Abandoned Cemeteries

Damaged headstone, Welaka (Image FS852493 from Florida State Archives).
Cemeteries and Human Remains in Florida, Caring for Human Burial Sites and Responding to Discoveries of Human Remains

Introduction

Cemeteries, burials, and human remains have a special place in all human cultures from earliest times to the present. Special care for ancestors and for the dead is one of the defining traits of being human. Few concerns in our daily lives rise to the same level of importance as ensuring the respectful and proper treatment of the dead. Families, communities, and governments go to great lengths to recover missing human remains and ensure a respectful final resting place. Every day we read and hear of efforts to bring proper closure to the death of a loved one, so that relatives and friends can get back to their daily lives.

It is no surprise that we have developed a complicated system of laws, regulations and practices for proper treatment of the dead. Most of the time families make arrangements with funeral directors for burial in a cemetery, and trust that the care will be responsible and perpetual. There are many exceptions, however, and this web site offers guidance on how to respond to situations that frequently arise outside the context of active cemeteries.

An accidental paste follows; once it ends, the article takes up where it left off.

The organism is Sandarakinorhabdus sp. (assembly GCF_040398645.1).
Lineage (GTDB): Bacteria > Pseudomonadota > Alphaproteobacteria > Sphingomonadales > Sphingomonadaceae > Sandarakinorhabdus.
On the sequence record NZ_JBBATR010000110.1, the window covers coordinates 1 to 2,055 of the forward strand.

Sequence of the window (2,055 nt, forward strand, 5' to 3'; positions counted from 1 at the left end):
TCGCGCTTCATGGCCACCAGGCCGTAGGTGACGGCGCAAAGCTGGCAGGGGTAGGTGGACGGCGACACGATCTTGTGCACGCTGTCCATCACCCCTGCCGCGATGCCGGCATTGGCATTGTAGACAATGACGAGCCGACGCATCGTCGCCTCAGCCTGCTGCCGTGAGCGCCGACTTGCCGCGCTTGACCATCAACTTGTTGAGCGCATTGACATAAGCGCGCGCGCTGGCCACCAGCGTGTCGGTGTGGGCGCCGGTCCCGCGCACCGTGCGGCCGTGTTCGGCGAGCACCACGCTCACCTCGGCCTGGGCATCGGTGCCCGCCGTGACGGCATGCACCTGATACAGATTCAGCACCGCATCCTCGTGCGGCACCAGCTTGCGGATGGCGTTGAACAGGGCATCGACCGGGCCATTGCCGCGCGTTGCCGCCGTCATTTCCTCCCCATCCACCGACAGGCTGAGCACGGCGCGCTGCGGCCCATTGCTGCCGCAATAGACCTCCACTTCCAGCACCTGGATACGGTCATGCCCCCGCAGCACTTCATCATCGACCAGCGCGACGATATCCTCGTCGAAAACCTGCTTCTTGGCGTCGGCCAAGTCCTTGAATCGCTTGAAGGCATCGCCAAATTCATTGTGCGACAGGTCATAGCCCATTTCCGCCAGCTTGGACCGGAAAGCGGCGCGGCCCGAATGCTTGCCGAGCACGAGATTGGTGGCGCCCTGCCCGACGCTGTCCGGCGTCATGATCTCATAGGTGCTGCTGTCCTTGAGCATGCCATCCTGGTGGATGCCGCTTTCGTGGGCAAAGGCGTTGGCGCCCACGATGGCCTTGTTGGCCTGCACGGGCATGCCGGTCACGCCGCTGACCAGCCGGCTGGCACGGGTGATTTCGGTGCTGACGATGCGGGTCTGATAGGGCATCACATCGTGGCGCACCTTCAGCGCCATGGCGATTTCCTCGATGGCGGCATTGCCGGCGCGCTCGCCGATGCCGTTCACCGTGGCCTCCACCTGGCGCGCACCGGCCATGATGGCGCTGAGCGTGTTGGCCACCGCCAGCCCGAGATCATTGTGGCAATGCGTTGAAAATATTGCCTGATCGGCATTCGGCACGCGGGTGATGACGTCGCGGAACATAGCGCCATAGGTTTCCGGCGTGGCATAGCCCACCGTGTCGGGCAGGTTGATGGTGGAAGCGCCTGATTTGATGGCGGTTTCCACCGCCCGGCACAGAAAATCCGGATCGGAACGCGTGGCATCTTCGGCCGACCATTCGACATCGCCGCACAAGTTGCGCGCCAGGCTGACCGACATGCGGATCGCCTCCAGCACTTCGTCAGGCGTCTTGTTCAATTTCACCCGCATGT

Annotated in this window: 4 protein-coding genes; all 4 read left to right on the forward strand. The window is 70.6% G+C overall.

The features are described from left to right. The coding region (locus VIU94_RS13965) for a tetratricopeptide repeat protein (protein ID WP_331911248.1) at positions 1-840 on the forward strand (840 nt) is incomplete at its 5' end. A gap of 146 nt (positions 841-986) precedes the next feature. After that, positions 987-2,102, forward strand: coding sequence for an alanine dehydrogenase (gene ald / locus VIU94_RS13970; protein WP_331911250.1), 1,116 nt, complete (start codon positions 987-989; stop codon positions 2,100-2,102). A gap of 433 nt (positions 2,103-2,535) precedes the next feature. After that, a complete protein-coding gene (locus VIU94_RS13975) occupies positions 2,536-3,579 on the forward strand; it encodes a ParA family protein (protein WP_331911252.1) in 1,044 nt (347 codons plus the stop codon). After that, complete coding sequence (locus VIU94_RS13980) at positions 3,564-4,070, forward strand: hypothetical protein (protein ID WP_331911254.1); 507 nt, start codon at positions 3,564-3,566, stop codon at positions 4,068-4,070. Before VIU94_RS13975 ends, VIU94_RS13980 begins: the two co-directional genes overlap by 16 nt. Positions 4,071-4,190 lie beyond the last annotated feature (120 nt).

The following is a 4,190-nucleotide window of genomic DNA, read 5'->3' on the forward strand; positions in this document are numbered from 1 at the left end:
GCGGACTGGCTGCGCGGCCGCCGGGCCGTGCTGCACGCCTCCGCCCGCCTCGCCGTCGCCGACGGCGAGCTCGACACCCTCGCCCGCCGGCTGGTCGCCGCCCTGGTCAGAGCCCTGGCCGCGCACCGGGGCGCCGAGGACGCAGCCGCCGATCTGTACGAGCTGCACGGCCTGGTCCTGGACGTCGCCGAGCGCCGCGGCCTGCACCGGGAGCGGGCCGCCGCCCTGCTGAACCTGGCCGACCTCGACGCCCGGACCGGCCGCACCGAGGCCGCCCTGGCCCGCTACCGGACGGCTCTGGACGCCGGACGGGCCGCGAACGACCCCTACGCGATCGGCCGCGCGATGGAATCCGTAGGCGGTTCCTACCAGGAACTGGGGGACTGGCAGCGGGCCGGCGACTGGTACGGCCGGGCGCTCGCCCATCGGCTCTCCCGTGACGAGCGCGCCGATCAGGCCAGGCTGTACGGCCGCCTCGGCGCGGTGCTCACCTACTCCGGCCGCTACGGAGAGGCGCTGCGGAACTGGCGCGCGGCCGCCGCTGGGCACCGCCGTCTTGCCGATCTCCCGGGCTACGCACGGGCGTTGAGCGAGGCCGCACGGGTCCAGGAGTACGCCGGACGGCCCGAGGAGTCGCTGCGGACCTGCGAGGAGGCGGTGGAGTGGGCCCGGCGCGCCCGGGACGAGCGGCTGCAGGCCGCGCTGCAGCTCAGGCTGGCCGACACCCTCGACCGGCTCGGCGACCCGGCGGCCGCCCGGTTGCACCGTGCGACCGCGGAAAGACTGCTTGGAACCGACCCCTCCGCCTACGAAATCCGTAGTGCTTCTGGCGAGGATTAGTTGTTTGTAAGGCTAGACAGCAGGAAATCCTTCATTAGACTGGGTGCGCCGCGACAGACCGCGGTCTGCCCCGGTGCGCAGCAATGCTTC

Situations involving cemeteries and human remains are complicated, not only from a legal standpoint, but also personally and emotionally. This web page is organized by broad topics that reflect common problems or events, and that will lead you to the information you need to respond appropriately and legally. Two publications on caring for historic cemeteries in Florida have helped many communities follow good preservation procedures. These are now available online:

Florida's Historic Cemeteries, A Preservation Handbook. Sharyn Thompson with Lynette Strangstad.

Historic African American and African Caribbean Cemeteries: A Selected Bibliography. Compiled by Sharyn Thompson.

Here are some common questions and links to useful information:

  • What are the applicable laws and regulations?
  • How should law enforcement and medical examiner officials response?
  • What are the rights and responsibilities of landowners?
  • Do I need to consult with an attorney?
  • How can I contact law enforcement?
  • What is the Florida Master Site File, and what does it mean to be included?
  • What is the role of the State Archaeologist and Division of Historical Resources?
  • Where can I learn more?
  • Where can I find people, agencies, organizations and other helpful resources in my county?
  • How have problems like mine already been resolved?
  • What should I do and not do to maintain a historic cemetery?
  • What is NAGPRA and when does it apply?